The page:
The NCGA requested of the North Dakota delegation that canola be included as an eligible commodity under the proposed $12 billion aid package announced by the USDA. While canola has not had a tariff imposed upon it, canola growers are still suffering the same drop in revenue and inclusion of canola would be equitable for growers. In addition, the NCGA provided input to USDA Undersecretary Steve Censky and Representative Kevin Cramer at a town hall meeting on Aug. 23 in Fargo, N.D.
The Environmental Protection Agency (EPA) issued its proposal for 2019 RFS Volumes and Biomass-Based Diesel volumes for 2020. The USCA expressed appreciation that the EPA calls for growth to 2.43 billion gallons of biomass-based diesel for 2020 and 4.88 billion gallons of total advanced biofuels for 2019, while also urging the agency to further increase these volumes to reflect the available capacity and ample feedstock. The existing RFS volumes for biomass-based diesel for 2019 are 2.1 billion gallons and advanced biofuels for 2018 are set at 4.29, so the EPA proposed rule represents modest increases in both categories.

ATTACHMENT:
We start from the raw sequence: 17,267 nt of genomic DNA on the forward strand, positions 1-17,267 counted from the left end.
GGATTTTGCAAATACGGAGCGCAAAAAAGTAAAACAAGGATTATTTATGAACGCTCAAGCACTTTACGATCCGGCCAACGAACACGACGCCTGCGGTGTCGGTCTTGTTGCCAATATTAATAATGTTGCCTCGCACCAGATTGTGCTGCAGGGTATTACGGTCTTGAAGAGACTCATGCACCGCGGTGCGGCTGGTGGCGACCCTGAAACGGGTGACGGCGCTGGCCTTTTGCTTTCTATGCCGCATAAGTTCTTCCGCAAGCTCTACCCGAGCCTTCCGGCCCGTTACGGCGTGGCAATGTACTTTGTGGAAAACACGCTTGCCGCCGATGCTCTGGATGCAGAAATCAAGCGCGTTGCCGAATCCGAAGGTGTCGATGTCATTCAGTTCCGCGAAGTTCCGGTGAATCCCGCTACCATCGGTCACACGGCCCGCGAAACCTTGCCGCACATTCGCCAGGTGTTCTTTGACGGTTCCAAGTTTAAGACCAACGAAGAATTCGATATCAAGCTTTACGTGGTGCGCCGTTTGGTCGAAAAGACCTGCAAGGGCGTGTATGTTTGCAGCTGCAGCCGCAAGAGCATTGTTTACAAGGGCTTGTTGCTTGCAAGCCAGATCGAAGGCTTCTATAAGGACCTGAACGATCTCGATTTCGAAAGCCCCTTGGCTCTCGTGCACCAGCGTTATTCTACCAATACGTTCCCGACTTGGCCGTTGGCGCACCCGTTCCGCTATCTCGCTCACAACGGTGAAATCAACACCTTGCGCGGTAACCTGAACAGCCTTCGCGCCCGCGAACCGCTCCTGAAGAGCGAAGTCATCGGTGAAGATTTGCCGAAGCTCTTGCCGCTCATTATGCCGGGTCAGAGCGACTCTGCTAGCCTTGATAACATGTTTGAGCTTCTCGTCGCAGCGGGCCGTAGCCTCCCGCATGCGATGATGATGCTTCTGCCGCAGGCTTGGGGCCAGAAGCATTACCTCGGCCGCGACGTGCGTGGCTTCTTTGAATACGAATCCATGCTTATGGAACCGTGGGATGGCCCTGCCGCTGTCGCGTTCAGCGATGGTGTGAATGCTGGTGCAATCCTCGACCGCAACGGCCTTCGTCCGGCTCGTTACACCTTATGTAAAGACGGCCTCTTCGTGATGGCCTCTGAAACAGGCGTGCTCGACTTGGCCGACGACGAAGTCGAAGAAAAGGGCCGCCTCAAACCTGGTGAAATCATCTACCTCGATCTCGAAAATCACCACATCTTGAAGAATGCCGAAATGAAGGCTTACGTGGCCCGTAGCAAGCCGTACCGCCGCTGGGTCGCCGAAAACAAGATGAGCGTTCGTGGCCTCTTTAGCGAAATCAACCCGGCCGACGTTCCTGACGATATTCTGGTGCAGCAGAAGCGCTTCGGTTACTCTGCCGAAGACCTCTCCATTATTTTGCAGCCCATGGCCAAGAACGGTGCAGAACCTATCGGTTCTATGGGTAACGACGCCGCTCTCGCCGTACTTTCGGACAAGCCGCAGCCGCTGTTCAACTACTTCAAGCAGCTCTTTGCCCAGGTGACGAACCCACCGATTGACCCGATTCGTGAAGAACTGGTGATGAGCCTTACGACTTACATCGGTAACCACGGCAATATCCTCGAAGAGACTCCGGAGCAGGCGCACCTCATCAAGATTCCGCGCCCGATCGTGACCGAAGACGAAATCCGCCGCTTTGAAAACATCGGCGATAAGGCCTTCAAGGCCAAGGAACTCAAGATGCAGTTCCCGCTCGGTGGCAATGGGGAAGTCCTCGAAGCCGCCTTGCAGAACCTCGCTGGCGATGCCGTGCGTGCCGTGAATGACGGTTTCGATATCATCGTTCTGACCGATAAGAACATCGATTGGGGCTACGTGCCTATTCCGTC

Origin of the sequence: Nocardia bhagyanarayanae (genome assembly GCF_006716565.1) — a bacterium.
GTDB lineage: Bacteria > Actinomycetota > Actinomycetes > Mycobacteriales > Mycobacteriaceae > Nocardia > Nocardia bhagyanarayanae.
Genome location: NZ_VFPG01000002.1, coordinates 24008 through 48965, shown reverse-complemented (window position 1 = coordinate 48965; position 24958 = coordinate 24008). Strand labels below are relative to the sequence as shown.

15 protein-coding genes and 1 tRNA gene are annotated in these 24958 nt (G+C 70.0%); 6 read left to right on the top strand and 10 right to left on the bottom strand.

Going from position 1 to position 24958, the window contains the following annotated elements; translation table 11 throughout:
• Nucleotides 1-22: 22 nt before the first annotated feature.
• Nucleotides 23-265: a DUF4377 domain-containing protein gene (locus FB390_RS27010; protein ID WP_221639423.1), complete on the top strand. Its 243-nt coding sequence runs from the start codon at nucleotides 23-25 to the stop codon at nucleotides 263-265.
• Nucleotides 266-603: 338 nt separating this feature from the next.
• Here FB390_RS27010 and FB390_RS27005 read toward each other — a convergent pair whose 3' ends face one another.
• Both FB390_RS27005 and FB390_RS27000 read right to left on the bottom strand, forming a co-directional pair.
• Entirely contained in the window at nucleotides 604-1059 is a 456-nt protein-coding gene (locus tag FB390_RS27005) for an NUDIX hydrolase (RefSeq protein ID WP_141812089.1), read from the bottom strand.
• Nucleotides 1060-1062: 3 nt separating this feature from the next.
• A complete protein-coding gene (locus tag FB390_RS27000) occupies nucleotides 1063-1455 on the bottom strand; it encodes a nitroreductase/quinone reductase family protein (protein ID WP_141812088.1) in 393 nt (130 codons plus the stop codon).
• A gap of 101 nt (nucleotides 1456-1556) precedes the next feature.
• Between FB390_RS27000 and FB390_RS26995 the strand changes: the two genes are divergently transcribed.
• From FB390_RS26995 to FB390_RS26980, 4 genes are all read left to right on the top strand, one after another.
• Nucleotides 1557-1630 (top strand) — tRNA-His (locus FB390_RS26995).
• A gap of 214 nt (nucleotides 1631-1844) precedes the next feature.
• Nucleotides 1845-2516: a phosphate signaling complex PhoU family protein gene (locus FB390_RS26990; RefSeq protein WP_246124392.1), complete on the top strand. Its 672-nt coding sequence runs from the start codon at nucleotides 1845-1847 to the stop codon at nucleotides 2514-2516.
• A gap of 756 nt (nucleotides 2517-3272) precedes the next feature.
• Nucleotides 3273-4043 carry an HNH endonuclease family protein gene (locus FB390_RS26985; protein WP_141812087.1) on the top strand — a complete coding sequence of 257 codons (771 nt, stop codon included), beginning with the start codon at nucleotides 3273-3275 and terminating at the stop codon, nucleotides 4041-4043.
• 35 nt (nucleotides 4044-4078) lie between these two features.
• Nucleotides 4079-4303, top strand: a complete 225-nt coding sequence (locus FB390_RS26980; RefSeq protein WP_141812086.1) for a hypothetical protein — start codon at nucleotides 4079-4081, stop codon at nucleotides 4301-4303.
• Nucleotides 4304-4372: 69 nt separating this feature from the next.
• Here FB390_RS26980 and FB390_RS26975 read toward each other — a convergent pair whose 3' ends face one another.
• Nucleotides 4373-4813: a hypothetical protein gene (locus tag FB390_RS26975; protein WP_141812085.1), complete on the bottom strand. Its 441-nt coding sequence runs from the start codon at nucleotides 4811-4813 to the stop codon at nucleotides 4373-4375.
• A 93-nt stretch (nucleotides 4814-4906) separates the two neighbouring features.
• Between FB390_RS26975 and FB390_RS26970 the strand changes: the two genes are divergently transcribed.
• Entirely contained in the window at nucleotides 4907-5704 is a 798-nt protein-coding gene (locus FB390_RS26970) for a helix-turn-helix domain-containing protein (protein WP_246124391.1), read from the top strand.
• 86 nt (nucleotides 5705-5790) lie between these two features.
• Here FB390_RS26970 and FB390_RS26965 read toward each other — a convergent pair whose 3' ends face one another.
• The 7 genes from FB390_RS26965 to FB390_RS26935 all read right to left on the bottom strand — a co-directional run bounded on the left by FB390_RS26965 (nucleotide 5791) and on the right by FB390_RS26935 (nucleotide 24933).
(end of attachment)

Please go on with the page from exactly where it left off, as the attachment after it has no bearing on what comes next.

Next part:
A bipartisan group of 39 senators also signed a letter to the EPA in support of higher advanced biofuel and biomass-based diesel volumes for 2019 and 2020. Senator Murray (D-WA) was one of the leaders on the letter and senators from canola-producing states included Heitkamp (D-ND), Hoeven (R-ND), Cantwell (D-WA), Roberts (R-KS), Moran (R-KS), Klobuchar (D-MN), Smith (D-MN), Wyden (D-OR) and Merkley (D-OR).